Date of Award
MA - Master of Arts
For children, the global COVID-19 pandemic can result in less socialization, changing family dynamics, and hearing of or experiencing death around them. These changes may cause adverse effects on their development, economic status, and mental health. Posttraumatic growth can help children develop new pathways of understanding themselves, their world, and relationships with others. Expressive arts therapies (EAT) offer an alternative, creative way to attract and help heal children. Dance/movement therapy (DMT) is an established alternative treatment for mental health. As a form of therapeutics for traumatic events, DMT uses the mind–body connection to express emotions, thoughts, and dreams and produce healing. Based on the literature review results, the author created arts/movement-based method interventions to help children identify and regulate their feelings throughout the pandemic. This method integrates mindfulness body scans, EAT, and DMT in a progressive painted/moving mural of feelings. It was presented to three fourth-grade integrated (with and without special education needs) classrooms (63 children aged 9 and 10 years). Through the lens of the Kestenberg Movement Profile tension flow rhythms, I observed participants in movement and painting, journaled and moved in response. Participants displayed sway, twist, strain/release, and running/drifting rhythms, consistent with traits of nurturing, adaptability, persistence, and being in the moment. These observations support the importance of treating trauma, holistic healing, body/movement, expressive arts, and emotional identification. The intervention can be applied once or in a series, in school or therapeutic settings, to help children grow from potential traumas of the COVID-19 pandemic.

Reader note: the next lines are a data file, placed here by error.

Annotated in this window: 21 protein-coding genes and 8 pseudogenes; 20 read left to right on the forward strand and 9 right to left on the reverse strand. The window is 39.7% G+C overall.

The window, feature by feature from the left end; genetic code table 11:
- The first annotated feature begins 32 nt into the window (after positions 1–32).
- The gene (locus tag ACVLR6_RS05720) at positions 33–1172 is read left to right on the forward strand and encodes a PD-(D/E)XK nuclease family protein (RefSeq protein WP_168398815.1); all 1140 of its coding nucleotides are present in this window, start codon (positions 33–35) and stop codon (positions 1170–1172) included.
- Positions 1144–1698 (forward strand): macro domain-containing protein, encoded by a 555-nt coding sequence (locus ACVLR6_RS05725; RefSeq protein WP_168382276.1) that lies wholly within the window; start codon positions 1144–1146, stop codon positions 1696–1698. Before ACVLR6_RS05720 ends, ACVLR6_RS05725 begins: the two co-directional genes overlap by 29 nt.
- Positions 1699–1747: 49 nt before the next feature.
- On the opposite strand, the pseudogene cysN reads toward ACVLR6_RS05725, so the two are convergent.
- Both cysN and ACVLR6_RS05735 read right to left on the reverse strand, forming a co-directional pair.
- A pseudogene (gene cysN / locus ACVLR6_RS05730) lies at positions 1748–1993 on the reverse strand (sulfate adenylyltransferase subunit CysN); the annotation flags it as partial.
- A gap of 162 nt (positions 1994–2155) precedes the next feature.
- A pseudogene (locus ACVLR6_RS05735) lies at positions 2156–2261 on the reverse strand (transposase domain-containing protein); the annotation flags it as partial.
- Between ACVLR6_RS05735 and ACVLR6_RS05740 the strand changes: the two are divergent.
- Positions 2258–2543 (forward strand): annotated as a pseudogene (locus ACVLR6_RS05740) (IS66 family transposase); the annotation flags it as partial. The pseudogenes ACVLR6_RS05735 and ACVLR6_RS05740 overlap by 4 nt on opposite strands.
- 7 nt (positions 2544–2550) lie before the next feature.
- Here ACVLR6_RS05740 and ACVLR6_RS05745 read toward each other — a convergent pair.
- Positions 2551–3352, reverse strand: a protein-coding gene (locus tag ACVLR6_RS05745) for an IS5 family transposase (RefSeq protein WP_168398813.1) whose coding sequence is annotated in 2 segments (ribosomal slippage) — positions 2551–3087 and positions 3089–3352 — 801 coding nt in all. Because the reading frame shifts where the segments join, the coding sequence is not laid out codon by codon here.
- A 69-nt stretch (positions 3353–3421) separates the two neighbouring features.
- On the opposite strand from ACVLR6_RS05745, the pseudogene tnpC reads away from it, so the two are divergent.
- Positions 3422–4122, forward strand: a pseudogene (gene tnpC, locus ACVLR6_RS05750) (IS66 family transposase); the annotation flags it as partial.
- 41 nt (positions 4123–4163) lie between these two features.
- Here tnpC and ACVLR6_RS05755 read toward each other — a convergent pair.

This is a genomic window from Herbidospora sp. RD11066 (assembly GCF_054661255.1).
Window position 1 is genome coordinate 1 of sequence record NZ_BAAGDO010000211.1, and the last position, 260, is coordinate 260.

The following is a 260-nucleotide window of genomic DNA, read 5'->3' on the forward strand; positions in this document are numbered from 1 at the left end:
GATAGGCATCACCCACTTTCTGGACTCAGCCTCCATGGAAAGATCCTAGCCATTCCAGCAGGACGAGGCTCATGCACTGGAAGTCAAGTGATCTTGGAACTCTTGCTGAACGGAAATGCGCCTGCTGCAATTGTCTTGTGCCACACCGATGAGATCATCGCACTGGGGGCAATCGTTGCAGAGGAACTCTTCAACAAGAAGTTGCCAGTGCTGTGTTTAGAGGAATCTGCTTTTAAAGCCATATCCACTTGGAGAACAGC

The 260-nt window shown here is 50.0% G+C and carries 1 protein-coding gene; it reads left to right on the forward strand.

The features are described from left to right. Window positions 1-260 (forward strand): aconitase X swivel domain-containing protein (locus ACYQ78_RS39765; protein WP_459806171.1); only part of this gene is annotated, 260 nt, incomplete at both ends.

Keywords: posttraumatic growth, expressive therapies, dance/movement therapy, COVID-19
Author Identity Statement: The author identifies as a straight, white, Christian woman from New England.
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Carr, Caroline, "Potential of the Arts to Promote Healing from the Social Effects of COVID-19" (2022). Expressive Therapies Capstone Theses. 636.
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